The 25th anniversary season of West Coast Chamber Music will be spectacularly opened by two magnificent piano quintets from the romantic era. Robert Schumann partnered the piano with a string quartet in his monumental and exuberant Piano Quintet in E flat major, Op.44 , pioneering this combination of instruments as a new chamber music form. This piece is sensationally paired with Ernst von Dohnanyi’s Piano Quintet No. 1 in C minor, Op.1, a piece of great brilliance and lush splendor.
Piano Quintet in E flat major, Op.44
Robert Schumann (1810-1856)
- Allegro brillante
- In modo d’una marcia: Un poco largamente- Agitato
- Scherzo: molto vivace
- Allegro ma non troppo
Robert Schumann spent the first decade of his composing life writing piano music. Then came his songs, later orchestral music, then finally in 1842, he turned his attention to chamber music as a fully mature composer. 1842 became known as his chamber music year, and he penned his most popular chamber work, the Piano Quintet in E flat, Op. 44. He combined, for the first time in history, the piano with the classic string quartet, thus initiating what was to become a standard Romantic genre. He dedicated the work to his wife Clara, the formidable pianist, who fell ill before the first private performance in December of 1842, so Mendelssohn had to step in at the last minute to play the piano part. He said it was “fiendishly difficult.” Clara performed the public premiere in January of 1843 and performed it repeatedly throughout her lifetime and is largely responsible for its success.
The first movement, Allegro brillante, opens with a commanding first theme of resounding chords and a melody of wide ascending intervals. The second theme of rising and falling scales is much gentler in nature and passes lyrically between the instruments. The second movement, In modo d’una marcia, is a solemn stately march, some say a funeral march that serves as a recurring section between contrasting episodes. The first episode is more flowing and expressive, while the second, more agitated and dramatic. The third movement, Scherzo, glitters with urgent ascending and descending scales accompanied by a throbbing repeated note motif and punctuating chords. The first trio section offers the contrast of a simple melody echoing amongst the strings, and the second trio section a more demanding texture requiring fleet finger work. The finale, Allegro ma non troppo, is insistent, driving, intense with vast sweeping lines. Just when we can’t imagine anything more could possibly come, Schumann gives us a fugue using the main themes of both his first and last movements, thus tying the work together in a triumphant finish.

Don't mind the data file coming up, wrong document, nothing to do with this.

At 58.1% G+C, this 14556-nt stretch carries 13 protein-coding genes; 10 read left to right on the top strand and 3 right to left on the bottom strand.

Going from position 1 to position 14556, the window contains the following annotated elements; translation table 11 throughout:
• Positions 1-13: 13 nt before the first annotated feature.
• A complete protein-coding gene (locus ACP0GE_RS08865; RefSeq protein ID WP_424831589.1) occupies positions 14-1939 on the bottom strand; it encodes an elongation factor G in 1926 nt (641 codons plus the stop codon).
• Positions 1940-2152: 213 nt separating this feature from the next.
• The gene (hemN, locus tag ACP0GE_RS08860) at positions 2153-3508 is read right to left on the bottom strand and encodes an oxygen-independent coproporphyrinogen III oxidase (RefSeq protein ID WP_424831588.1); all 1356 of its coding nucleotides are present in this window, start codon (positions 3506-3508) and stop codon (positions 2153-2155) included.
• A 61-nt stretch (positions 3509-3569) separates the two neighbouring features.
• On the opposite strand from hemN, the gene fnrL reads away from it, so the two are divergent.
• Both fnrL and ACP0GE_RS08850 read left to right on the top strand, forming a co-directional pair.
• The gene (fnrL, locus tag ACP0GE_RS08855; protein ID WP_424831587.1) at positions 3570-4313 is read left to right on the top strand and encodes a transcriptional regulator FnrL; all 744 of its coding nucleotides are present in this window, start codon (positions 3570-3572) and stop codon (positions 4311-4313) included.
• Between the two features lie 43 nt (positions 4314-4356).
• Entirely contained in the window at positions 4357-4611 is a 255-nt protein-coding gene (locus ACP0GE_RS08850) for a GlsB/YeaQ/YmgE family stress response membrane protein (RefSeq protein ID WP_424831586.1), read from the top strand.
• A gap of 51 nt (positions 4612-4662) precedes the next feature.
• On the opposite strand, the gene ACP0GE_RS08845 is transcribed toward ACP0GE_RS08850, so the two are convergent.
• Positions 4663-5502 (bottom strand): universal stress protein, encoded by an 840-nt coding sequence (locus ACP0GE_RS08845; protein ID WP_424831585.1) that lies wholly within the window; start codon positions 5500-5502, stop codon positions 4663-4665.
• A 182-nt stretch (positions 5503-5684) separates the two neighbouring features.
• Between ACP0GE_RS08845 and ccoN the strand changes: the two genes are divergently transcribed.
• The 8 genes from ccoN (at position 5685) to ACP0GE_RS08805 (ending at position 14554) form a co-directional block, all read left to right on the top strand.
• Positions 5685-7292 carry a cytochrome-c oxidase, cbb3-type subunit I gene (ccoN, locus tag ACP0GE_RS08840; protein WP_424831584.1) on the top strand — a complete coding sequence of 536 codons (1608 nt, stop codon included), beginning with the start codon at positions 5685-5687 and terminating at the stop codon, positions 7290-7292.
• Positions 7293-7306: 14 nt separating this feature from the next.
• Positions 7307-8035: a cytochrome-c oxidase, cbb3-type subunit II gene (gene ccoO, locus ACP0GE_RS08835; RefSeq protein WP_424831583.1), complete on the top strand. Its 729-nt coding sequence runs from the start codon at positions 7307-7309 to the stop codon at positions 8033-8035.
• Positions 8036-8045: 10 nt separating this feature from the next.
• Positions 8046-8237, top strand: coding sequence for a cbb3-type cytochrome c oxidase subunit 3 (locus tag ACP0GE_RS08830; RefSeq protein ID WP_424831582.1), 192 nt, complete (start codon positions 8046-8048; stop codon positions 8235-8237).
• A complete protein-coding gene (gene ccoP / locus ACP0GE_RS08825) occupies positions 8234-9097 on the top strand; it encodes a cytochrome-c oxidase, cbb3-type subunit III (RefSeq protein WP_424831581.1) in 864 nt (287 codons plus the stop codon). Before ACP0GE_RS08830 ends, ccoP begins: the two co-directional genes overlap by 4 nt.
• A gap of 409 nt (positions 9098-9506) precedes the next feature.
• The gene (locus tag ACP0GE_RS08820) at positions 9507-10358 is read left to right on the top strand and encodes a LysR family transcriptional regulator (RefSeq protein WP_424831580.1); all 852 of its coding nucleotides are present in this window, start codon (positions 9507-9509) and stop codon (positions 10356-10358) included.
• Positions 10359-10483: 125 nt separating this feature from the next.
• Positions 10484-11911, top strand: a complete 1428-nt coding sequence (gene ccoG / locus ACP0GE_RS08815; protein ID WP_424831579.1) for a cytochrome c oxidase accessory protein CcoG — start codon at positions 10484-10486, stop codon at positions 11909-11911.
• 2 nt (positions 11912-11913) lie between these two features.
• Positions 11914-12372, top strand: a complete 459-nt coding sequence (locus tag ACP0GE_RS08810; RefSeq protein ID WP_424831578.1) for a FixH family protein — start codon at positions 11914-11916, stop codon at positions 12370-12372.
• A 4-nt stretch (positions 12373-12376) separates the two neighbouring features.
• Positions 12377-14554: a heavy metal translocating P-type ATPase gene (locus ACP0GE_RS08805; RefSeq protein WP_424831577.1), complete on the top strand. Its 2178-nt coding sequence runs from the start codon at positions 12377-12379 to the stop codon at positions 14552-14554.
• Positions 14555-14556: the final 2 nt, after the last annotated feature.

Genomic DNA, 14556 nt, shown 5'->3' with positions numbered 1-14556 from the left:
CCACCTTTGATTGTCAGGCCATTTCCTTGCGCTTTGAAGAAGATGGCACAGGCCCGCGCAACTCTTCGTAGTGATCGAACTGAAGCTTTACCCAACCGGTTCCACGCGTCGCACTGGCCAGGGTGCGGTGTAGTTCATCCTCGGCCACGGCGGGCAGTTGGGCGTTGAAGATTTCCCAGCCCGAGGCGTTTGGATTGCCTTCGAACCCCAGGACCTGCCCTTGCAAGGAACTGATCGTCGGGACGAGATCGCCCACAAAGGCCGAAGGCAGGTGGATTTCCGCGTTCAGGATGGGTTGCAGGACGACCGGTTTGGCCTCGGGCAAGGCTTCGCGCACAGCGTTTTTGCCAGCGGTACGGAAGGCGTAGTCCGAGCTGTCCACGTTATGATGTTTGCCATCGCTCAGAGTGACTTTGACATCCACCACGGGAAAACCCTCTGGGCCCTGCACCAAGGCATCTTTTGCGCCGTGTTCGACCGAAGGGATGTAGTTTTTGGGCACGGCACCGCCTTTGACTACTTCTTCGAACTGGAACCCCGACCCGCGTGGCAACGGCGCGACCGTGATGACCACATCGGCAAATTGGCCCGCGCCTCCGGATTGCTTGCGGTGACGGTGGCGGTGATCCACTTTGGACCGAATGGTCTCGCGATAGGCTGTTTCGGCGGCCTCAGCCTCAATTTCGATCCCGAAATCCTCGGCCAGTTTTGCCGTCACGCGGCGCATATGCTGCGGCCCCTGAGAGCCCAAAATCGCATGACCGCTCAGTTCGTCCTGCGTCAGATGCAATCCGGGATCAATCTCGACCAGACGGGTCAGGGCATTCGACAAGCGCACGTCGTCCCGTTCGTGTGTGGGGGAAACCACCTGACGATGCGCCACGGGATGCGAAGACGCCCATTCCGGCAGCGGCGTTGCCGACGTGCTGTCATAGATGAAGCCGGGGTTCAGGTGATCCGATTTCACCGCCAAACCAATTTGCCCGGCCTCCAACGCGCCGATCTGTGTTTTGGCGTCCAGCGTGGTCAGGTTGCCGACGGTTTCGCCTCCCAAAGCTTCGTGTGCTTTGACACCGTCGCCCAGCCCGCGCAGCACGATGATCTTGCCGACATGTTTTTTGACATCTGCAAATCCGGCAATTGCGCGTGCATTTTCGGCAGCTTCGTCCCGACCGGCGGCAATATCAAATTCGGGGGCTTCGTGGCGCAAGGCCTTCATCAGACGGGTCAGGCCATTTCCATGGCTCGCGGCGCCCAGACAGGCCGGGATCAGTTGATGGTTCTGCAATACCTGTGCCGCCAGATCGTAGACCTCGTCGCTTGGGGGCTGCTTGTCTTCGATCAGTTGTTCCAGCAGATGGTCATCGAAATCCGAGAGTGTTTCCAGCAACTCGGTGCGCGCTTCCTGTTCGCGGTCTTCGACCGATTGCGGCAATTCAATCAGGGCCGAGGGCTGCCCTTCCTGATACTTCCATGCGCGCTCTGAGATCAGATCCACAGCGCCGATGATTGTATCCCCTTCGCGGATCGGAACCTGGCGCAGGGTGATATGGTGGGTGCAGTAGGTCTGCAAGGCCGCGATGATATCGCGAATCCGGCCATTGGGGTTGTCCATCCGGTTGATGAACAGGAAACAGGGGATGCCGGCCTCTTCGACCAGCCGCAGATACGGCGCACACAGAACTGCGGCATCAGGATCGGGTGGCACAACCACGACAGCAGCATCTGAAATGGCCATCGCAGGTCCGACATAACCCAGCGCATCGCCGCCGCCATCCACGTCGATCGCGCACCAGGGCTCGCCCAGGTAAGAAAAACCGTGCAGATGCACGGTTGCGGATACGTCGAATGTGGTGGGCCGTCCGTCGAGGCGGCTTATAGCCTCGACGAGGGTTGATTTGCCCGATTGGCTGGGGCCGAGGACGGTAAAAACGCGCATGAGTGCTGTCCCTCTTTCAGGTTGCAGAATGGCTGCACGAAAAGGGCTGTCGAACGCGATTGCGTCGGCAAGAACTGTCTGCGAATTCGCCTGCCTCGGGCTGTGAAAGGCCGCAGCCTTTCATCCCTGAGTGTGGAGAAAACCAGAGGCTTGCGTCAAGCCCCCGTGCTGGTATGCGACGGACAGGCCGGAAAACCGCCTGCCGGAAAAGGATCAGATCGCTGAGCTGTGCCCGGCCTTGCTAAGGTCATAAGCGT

“Splendid, full of vigour and freshness…” Clara Schumann
Piano Quintet in C minor, Op. 1
Ernest von Dohnanyi (1877-1960)
- Scherzo: Allegro vivace – trio – Reprise
- Adagio, quasi andante
- Finale: Allegro animato – Allegro
Ernest von Dohnanyi wrote the Piano Quintet in C minor, Op.1 when he was just 18 years old and it was his first published work. Once Brahms had a look at it, he fully endorsed the work and immediately promoted it in Vienna with himself playing the piano. This launched Dohnanyi as a major new composing talent. He amassed a huge output of compositions in his lifetime: choral, orchestral, concertos, piano and chamber music. As a virtuoso pianist, he toured much of Europe and later America and even included some chamber music in his concert programs, which was not usually done. He also became a renowned conductor, directing the Budapest Philharmonic for a time amongst various other appointments, and was an esteemed teacher.
The first movement of his quintet, Allegro, opens on a grand scale with a first theme both dramatic and passionate. The contrasting second theme lyrically floats above a pizzicato cello line. The second movement, Scherzo, is a fast, vibrant dance with an alternate trio section, smooth, soothing and romantic. The third movement, Adagio, quasi andante, is introduced by the viola with a soft piano accompaniment and offers an autumnal precious quality, and is later joined by the violin and cello. The emotional and musical tension rises towards its conclusion. The Finale movement gives us a very triumphant first theme in contrast to a more lyrical second theme introduced by the cello, and even a fugal section with a light and melodic overlapping of voices. The music culminates with a musical intensity of great vigour and weight exemplary of youthful exuberance.
“I could not have written it better myself!” …Johannes Brahms